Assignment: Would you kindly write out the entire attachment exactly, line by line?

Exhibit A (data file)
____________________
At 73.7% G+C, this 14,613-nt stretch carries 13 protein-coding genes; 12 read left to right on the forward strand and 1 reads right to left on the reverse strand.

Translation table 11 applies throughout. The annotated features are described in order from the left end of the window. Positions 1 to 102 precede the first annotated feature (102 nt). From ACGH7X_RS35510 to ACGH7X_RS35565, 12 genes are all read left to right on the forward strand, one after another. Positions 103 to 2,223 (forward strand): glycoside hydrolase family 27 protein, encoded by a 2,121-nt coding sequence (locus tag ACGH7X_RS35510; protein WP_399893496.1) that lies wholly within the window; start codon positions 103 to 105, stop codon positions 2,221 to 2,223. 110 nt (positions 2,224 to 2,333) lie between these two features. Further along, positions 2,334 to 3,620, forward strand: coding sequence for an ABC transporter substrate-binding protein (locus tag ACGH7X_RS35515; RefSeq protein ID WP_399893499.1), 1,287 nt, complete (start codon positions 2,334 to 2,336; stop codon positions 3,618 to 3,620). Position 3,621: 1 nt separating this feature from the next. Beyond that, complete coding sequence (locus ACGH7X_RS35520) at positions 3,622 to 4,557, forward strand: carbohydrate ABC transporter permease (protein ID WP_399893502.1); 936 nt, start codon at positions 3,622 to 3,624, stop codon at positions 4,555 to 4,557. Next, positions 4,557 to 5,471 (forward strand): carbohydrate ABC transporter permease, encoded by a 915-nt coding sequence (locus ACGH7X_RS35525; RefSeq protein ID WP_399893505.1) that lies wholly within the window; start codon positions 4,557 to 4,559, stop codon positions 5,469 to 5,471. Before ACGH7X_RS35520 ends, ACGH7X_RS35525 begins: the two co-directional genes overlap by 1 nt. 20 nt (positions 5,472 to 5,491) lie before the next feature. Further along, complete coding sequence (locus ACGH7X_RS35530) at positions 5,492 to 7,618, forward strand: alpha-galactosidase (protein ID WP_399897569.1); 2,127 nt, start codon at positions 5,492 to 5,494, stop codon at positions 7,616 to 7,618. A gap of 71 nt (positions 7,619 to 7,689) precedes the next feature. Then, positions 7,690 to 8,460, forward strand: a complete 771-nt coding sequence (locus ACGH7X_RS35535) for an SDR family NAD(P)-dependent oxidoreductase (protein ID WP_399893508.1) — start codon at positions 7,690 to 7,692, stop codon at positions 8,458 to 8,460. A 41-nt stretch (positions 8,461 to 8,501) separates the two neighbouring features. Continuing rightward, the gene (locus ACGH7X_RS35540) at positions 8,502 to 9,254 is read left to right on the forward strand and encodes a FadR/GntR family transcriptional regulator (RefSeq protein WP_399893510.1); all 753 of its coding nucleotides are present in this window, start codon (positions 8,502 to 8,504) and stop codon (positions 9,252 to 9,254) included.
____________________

At 73.7% G+C, this 14,613-nt stretch carries 13 protein-coding genes; 12 read left to right on the forward strand and 1 reads right to left on the reverse strand.

Translation table 11 applies throughout. The annotated features are described in order from the left end of the window. Positions 1 to 102 precede the first annotated feature (102 nt). From ACGH7X_RS35510 to ACGH7X_RS35565, 12 genes are all read left to right on the forward strand, one after another. Positions 103 to 2,223 (forward strand): glycoside hydrolase family 27 protein, encoded by a 2,121-nt coding sequence (locus tag ACGH7X_RS35510; protein WP_399893496.1) that lies wholly within the window; start codon positions 103 to 105, stop codon positions 2,221 to 2,223. 110 nt (positions 2,224 to 2,333) lie between these two features. Further along, positions 2,334 to 3,620, forward strand: coding sequence for an ABC transporter substrate-binding protein (locus tag ACGH7X_RS35515; RefSeq protein ID WP_399893499.1), 1,287 nt, complete (start codon positions 2,334 to 2,336; stop codon positions 3,618 to 3,620). Position 3,621: 1 nt separating this feature from the next. Beyond that, complete coding sequence (locus ACGH7X_RS35520) at positions 3,622 to 4,557, forward strand: carbohydrate ABC transporter permease (protein ID WP_399893502.1); 936 nt, start codon at positions 3,622 to 3,624, stop codon at positions 4,555 to 4,557. Next, positions 4,557 to 5,471 (forward strand): carbohydrate ABC transporter permease, encoded by a 915-nt coding sequence (locus ACGH7X_RS35525; RefSeq protein ID WP_399893505.1) that lies wholly within the window; start codon positions 4,557 to 4,559, stop codon positions 5,469 to 5,471. Before ACGH7X_RS35520 ends, ACGH7X_RS35525 begins: the two co-directional genes overlap by 1 nt. 20 nt (positions 5,472 to 5,491) lie before the next feature. Further along, complete coding sequence (locus ACGH7X_RS35530) at positions 5,492 to 7,618, forward strand: alpha-galactosidase (protein ID WP_399897569.1); 2,127 nt, start codon at positions 5,492 to 5,494, stop codon at positions 7,616 to 7,618. A gap of 71 nt (positions 7,619 to 7,689) precedes the next feature. Then, positions 7,690 to 8,460, forward strand: a complete 771-nt coding sequence (locus ACGH7X_RS35535) for an SDR family NAD(P)-dependent oxidoreductase (protein ID WP_399893508.1) — start codon at positions 7,690 to 7,692, stop codon at positions 8,458 to 8,460. A 41-nt stretch (positions 8,461 to 8,501) separates the two neighbouring features. Continuing rightward, the gene (locus ACGH7X_RS35540) at positions 8,502 to 9,254 is read left to right on the forward strand and encodes a FadR/GntR family transcriptional regulator (RefSeq protein WP_399893510.1); all 753 of its coding nucleotides are present in this window, start codon (positions 8,502 to 8,504) and stop codon (positions 9,252 to 9,254) included.